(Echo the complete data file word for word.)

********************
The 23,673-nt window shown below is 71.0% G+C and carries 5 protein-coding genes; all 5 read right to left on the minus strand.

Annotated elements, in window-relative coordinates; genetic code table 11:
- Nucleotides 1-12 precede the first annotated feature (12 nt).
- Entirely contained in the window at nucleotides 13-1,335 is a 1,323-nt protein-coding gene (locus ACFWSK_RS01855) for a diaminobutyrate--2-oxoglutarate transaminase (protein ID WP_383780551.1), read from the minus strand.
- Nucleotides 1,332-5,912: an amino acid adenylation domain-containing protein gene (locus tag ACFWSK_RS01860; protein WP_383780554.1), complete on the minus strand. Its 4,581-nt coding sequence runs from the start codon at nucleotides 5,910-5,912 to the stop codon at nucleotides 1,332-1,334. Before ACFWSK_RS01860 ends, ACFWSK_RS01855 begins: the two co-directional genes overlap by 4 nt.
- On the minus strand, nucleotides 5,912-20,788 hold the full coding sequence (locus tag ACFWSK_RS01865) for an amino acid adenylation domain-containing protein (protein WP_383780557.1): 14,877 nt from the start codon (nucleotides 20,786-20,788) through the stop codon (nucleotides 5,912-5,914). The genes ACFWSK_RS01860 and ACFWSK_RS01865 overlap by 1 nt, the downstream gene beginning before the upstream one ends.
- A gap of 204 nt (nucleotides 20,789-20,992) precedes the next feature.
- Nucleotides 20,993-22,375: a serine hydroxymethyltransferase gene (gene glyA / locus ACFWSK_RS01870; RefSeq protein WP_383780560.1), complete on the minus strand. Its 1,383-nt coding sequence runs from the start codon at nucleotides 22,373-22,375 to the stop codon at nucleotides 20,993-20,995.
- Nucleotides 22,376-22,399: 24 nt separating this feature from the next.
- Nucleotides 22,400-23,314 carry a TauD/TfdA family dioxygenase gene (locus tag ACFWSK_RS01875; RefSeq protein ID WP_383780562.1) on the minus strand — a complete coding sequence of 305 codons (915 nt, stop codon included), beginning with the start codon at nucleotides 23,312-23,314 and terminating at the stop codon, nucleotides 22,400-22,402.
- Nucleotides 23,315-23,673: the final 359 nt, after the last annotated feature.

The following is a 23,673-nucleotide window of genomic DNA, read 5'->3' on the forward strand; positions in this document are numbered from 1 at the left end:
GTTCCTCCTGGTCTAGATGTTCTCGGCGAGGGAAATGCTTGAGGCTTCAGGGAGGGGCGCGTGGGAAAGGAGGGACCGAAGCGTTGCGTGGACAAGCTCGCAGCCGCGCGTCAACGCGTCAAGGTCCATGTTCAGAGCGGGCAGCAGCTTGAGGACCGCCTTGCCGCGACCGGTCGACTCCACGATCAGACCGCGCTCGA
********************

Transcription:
The 23,673-nt window shown below is 71.0% G+C and carries 5 protein-coding genes; all 5 read right to left on the minus strand.

Annotated elements, in window-relative coordinates; genetic code table 11:
- Nucleotides 1-12 precede the first annotated feature (12 nt).
- Entirely contained in the window at nucleotides 13-1,335 is a 1,323-nt protein-coding gene (locus ACFWSK_RS01855) for a diaminobutyrate--2-oxoglutarate transaminase (protein ID WP_383780551.1), read from the minus strand.
- Nucleotides 1,332-5,912: an amino acid adenylation domain-containing protein gene (locus tag ACFWSK_RS01860; protein WP_383780554.1), complete on the minus strand. Its 4,581-nt coding sequence runs from the start codon at nucleotides 5,910-5,912 to the stop codon at nucleotides 1,332-1,334. Before ACFWSK_RS01860 ends, ACFWSK_RS01855 begins: the two co-directional genes overlap by 4 nt.
- On the minus strand, nucleotides 5,912-20,788 hold the full coding sequence (locus tag ACFWSK_RS01865) for an amino acid adenylation domain-containing protein (protein WP_383780557.1): 14,877 nt from the start codon (nucleotides 20,786-20,788) through the stop codon (nucleotides 5,912-5,914). The genes ACFWSK_RS01860 and ACFWSK_RS01865 overlap by 1 nt, the downstream gene beginning before the upstream one ends.
- A gap of 204 nt (nucleotides 20,789-20,992) precedes the next feature.
- Nucleotides 20,993-22,375: a serine hydroxymethyltransferase gene (gene glyA / locus ACFWSK_RS01870; RefSeq protein WP_383780560.1), complete on the minus strand. Its 1,383-nt coding sequence runs from the start codon at nucleotides 22,373-22,375 to the stop codon at nucleotides 20,993-20,995.
- Nucleotides 22,376-22,399: 24 nt separating this feature from the next.
- Nucleotides 22,400-23,314 carry a TauD/TfdA family dioxygenase gene (locus tag ACFWSK_RS01875; RefSeq protein ID WP_383780562.1) on the minus strand — a complete coding sequence of 305 codons (915 nt, stop codon included), beginning with the start codon at nucleotides 23,312-23,314 and terminating at the stop codon, nucleotides 22,400-22,402.
- Nucleotides 23,315-23,673: the final 359 nt, after the last annotated feature.

The following is a 23,673-nucleotide window of genomic DNA, read 5'->3' on the forward strand; positions in this document are numbered from 1 at the left end:
GTTCCTCCTGGTCTAGATGTTCTCGGCGAGGGAAATGCTTGAGGCTTCAGGGAGGGGCGCGTGGGAAAGGAGGGACCGAAGCGTTGCGTGGACAAGCTCGCAGCCGCGCGTCAACGCGTCAAGGTCCATGTTCAGAGCGGGCAGCAGCTTGAGGACCGCCTTGCCGCGACCGGTCGACTCCACGATCAGACCGCGCTCGA